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From a Basement in Seattle: The Poster Art of Brad Klausen
     

From a Basement in Seattle: The Poster Art of Brad Klausen

by Brad Klausen (Artist), Eddie Vedder (Introduction), Jeff Ament (Introduction)
 

"Klausen's left-field philosophies and twisted narratives beautifully underscore the stunning large-format artwork and contribute a greater depth of expression. A must-have for any music fan, artist, or aspiring graphic designer."
--Publishers Weekly, Starred Review, Pick of the Week

"The artist’s eclectic style choices, combined with a

Overview


"Klausen's left-field philosophies and twisted narratives beautifully underscore the stunning large-format artwork and contribute a greater depth of expression. A must-have for any music fan, artist, or aspiring graphic designer."
--Publishers Weekly, Starred Review, Pick of the Week

"The artist’s eclectic style choices, combined with a variety of computer-aided typefaces and hand-drawn graphics, make the posters exciting."
--Library Journal

"Stylized, suggestive, gorgeously composed, Klausen's art is the work of a metaphorist who sees the world from an admittedly skewed angle."
--The Seattle Times

An extensive look into the creative process through which artist Brad Klausen generates imagery for rock posters for Pearl Jam, Built to Spill, Queens of the Stone Age, and others. Included alongside the image of each finished poster are sketches and detailed commentary of the story behind the execution and concept of the individual designs.

Brad Klausen grew up in southern California and moved to Seattle in 1999 to begin a nine-year career as the in-house graphic designer for the world-famous rock band Pearl Jam. In July 2007 he launched Artillery Design, his one-man design shop where he continues to make posters for Pearl Jam, Built to Spill, Widespread Panic, and many other bands. He still lives in Seattle.

Editorial Reviews

Publishers Weekly
This lush volume vibrantly documents the work of poster artist Brad Klausen from 2001 to the present day. From his appointment as in-house graphic designer for grunge luminaries Pearl Jam to the establishment of his own design studio nine years later, Klausen has crafted his own magnificent vision to promote established bands like Queens of the Stone Age and Soundgarden as well as emerging artists like MGMT and TV On The Radio. Klausen discusses the creative process behind every work, providing a fascinating evolution of changing ideas, motives, restrictions, and influences. The juxtaposition of early sounding board Eddie Vedder, a mercurial political and socio-economic climate, and Klausen's dutiful search for an "appropriate image for a given city'' form the basis of many a tour poster. Personal inspirations range from M. C. Escher to Evel Knievel and include all manner of mythology, fantasy, theology, psychology, pop culture and even recycled designs. Klausen's left-field philosophies and twisted narratives beautifully underscore the stunning large-format artwork and contribute a greater depth of expression. A must-have for any music fan, artist, or aspiring graphic designer. (Dec.)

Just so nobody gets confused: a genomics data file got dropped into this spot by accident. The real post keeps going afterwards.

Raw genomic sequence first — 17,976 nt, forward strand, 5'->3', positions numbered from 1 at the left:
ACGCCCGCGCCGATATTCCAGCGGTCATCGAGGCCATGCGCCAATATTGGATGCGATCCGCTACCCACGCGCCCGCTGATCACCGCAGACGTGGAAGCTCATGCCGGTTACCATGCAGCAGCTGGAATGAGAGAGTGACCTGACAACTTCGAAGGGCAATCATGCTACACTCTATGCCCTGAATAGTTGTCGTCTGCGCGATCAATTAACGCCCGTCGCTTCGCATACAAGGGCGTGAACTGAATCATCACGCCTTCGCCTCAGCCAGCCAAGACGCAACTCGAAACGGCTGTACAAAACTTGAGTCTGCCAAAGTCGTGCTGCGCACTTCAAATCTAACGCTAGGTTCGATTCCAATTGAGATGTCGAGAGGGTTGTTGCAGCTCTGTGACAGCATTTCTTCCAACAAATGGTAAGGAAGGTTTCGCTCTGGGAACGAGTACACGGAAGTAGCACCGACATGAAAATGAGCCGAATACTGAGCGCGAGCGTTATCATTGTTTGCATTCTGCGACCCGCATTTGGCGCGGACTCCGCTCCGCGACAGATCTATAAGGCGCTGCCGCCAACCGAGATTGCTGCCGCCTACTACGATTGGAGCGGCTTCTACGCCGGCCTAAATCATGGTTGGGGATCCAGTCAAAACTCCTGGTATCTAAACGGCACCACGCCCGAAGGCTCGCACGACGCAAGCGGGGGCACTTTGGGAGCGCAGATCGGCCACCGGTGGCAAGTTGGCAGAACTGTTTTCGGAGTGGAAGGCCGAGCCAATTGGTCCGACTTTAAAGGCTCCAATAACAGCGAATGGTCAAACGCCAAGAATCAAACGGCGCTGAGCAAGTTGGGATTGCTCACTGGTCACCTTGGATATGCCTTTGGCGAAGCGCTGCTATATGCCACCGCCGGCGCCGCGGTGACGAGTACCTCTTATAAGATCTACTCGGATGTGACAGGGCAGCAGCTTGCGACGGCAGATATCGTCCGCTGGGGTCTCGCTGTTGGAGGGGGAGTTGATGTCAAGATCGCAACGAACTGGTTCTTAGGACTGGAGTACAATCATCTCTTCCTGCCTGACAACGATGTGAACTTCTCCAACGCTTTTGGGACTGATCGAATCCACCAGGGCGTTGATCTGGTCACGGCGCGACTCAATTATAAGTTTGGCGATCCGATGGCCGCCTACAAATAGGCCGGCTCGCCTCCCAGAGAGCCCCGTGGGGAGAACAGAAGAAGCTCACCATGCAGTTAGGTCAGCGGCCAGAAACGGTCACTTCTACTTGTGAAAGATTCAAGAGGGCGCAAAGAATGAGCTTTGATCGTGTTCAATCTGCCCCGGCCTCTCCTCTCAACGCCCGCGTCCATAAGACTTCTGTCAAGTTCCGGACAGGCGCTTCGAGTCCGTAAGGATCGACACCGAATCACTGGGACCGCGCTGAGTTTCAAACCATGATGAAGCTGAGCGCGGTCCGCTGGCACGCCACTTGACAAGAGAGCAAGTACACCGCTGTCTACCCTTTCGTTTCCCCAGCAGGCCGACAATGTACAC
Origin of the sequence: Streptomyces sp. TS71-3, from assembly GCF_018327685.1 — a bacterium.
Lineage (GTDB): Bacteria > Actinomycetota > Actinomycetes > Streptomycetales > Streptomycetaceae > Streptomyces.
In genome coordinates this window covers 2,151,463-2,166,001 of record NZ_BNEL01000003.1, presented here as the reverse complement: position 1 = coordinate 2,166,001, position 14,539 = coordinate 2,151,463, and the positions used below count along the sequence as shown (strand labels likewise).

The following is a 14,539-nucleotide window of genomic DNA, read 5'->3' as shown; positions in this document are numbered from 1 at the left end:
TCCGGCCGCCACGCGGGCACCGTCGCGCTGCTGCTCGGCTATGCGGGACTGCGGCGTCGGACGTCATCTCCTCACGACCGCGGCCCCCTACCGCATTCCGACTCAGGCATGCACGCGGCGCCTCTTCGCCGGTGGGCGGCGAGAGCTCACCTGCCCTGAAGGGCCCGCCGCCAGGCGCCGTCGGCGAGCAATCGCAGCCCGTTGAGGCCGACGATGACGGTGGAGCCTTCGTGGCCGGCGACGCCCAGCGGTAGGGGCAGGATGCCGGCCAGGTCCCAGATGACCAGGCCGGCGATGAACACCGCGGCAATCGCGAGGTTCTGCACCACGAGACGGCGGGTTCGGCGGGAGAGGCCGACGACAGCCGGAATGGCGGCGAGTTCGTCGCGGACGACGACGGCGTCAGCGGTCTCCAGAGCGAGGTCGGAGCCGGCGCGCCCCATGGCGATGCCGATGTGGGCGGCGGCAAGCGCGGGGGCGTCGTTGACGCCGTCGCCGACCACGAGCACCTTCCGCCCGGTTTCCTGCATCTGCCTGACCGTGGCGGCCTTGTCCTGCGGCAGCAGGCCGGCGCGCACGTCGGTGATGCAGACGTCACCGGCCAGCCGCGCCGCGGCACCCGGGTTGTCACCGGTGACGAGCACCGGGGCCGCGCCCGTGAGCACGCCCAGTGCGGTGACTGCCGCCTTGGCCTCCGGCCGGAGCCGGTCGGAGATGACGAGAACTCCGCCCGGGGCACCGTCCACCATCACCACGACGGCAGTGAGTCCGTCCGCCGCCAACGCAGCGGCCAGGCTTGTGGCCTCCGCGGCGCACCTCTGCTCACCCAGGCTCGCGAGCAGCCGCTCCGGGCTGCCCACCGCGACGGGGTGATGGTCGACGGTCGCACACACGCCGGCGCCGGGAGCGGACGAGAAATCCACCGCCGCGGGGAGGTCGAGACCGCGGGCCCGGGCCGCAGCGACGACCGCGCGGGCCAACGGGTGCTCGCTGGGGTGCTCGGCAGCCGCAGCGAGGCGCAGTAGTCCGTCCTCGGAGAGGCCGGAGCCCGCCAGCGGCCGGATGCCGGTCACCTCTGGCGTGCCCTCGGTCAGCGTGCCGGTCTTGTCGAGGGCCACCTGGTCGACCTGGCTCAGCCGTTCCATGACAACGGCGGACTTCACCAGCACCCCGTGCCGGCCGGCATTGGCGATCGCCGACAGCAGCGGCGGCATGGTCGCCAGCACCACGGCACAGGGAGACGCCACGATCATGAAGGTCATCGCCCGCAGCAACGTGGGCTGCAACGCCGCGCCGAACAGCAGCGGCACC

Library Journal
Poster artist Klausen's portfolio is a reflection primarily of the work he has done for the rock group Pearl Jam. The book includes full-page color reproductions of Klausen's screen prints, as well as some of his preparatory pencil sketches. The examples are arranged chronologically and mostly accompany concert events. The artist's eclectic style choices, combined with a variety of computer-aided typefaces and hand-drawn graphics, make the posters exciting. However, Klausen's text suffers from lack of focus. The writing in the lengthy captions is colloquial and episodic and often digresses into political rants. The book would be improved if the caption under each poster were limited to a consistent topic, such as a description of the publicized event. The other included information about Klausen's artistic processes and political views would be better handled in separate essays and perhaps by different writers. VERDICT Although Klausen's art is better than his writing, this book will appeal to readers with an interest in music posters and especially to fans of Pearl Jam.—Eric Linderman, Euclid P.L., OH

Product Details

ISBN-13:
9781936070671
Publisher:
Akashic Books
Publication date:
12/07/2010
Pages:
150
Sales rank:
1,345,231
Product dimensions:
10.60(w) x 12.40(h) x 0.60(d)

Read an Excerpt

FROM A BASEMENT IN SEATTLE

THE POSTER ART OF BRAD KLAUSEN
By Brad Klausen

Akashic Books

Copyright © 2010 Brad Klausen
All right reserved.

ISBN: 978-1-936070-67-1


Chapter One

D&L SCREENPRINTING